You had a stroke? We can fix that!

As nurses, we talk a lot about the versatility of nursing and why its better than the other medical fields, yet rarely do nurses move departments. As a Neuro ICU nurse, who literally and figuratively got pooped on by patients, after a couple years I was ready for a move off the floor without having to go back to school for ARNP or CRNA, like most of my ICU coworkers and the procedural area was that move.

From the floor perspective, what is done in the OR or procedural areas was a mystery. I know my patient left the floor one way and most often came back with a new tube sticking out of them. The in between was unknown and I quite frankly was fine with it that way. Sure, you have to make the random call to ask if you’re supposed to give this beta blocker or anticonvulsant but that was the extent of the contact I had with a procedural nurse.

Then came the Interventional Neurology Radiology lab, the answers to all my prayers. INR nursing is an awesome mix of ICU and OR. We are part of a team of radiology techs, nurses and interventional neuroradiology physicians caring for patients with neurovascular issues. Patients present to our department at all levels of acuity from outpatient diagnostic status to life threatening large vessel occlusions and brain bleeds requiring airway and hemodynamic management to survive.

The beauty of procedural nursing is that no two days are the same. One day you’ll be slammed, stuck in the lab until 8pm with no lunch break and the next there are 2 cases, no emergencies and you leave by 12pm. There is a delightful lack of monotony.

I remember the first day that we were done in the lab by 11am and I got to leave, I thought I had won the nursing lottery, that absolutely does not happen on the floor. Neurology is not a well liked specialty by most nurses and those who do it, tend to specialize themselves into a corner. The INR lab is a world of opportunity for the Neuro nurse to have optimal job satisfaction. The hours, patients and acuity vary, leaving you seldom bored.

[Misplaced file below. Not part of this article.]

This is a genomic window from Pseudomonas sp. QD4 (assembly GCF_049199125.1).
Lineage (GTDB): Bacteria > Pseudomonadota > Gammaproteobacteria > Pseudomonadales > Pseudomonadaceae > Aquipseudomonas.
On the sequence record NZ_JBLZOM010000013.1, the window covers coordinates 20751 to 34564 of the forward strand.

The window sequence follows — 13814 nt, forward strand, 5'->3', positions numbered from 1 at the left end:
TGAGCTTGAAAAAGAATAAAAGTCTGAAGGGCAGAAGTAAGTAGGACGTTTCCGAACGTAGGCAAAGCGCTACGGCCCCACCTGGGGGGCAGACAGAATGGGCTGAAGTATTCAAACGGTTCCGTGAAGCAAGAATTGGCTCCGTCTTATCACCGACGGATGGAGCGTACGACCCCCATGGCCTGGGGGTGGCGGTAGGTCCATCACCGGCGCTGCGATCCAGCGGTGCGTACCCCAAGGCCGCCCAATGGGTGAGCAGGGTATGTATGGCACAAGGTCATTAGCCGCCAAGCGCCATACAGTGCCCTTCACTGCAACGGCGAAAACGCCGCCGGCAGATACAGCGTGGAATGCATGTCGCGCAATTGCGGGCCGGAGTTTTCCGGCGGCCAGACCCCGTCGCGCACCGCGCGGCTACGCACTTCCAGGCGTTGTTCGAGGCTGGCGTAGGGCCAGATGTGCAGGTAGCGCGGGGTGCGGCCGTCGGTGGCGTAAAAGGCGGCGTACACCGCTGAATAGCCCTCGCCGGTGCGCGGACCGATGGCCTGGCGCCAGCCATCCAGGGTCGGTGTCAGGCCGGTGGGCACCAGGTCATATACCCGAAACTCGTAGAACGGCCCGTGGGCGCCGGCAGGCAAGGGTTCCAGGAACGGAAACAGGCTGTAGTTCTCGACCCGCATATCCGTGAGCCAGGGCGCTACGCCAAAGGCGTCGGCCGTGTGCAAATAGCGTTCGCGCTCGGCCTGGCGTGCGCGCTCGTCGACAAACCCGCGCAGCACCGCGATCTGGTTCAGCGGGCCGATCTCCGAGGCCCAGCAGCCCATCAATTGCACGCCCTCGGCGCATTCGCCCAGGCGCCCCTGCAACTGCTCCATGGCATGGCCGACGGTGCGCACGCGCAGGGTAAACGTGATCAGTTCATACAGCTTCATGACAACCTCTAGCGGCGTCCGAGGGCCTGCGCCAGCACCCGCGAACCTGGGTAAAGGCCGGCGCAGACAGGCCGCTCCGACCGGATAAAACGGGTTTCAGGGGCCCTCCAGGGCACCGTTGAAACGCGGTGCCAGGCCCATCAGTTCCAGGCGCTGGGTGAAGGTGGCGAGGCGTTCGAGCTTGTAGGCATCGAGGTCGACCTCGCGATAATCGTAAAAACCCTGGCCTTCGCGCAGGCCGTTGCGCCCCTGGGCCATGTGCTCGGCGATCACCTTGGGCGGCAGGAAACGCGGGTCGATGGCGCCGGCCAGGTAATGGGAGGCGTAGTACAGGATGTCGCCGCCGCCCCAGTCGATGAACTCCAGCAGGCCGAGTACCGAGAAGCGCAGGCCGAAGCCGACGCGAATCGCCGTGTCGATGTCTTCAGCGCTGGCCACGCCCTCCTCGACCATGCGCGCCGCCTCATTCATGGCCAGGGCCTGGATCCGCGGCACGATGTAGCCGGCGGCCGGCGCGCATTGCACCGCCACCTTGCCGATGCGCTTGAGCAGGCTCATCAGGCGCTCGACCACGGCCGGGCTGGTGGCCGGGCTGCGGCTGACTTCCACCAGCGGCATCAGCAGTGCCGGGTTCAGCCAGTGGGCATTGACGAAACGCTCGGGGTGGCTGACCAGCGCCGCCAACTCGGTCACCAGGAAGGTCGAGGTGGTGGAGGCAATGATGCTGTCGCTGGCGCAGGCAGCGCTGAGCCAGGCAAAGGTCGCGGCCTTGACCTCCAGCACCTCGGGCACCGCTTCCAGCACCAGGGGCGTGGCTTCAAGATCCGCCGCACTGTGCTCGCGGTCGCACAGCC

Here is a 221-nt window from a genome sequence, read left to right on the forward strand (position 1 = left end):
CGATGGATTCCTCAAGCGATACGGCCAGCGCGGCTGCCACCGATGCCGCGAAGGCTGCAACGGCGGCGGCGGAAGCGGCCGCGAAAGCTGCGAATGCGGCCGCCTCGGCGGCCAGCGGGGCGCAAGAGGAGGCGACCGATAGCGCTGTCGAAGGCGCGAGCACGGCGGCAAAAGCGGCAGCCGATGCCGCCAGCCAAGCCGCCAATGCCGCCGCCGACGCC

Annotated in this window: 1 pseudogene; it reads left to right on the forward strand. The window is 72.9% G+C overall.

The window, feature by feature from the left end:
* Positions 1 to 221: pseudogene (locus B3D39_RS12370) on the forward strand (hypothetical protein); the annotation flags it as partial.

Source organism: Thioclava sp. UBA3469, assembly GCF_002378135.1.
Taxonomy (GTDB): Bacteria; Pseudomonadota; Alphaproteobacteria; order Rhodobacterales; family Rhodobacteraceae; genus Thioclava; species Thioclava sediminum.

When a stroke comes to the department, it is an emergency, as we do the embolectomies (pulling out the clot that is occluding the vessel), this is a rush -rush, get ’em on the table and pull the thing out situation, but its executed like a silent symphony with no conductor, everyone knows their role and work as a team.

The end result is instant gratification, the patient that came to us nonverbal, with right side facial droop and can’t raise their right arm is now completely back to normal, fully functioning. The feeling, as the nurse, that you get witnessing this, is nothing short of amazing.

Nursing can be frustrating and thankless, but I have never felt more appreciated by the patients or physicians than in this department. Point is, fellow nurses, step out of your comfort zone, before you get burnt out, give up on being an RN and decide to move on to NP or CRNA, and give another area a chance, you might find the pot at end of the nursing rainbow.

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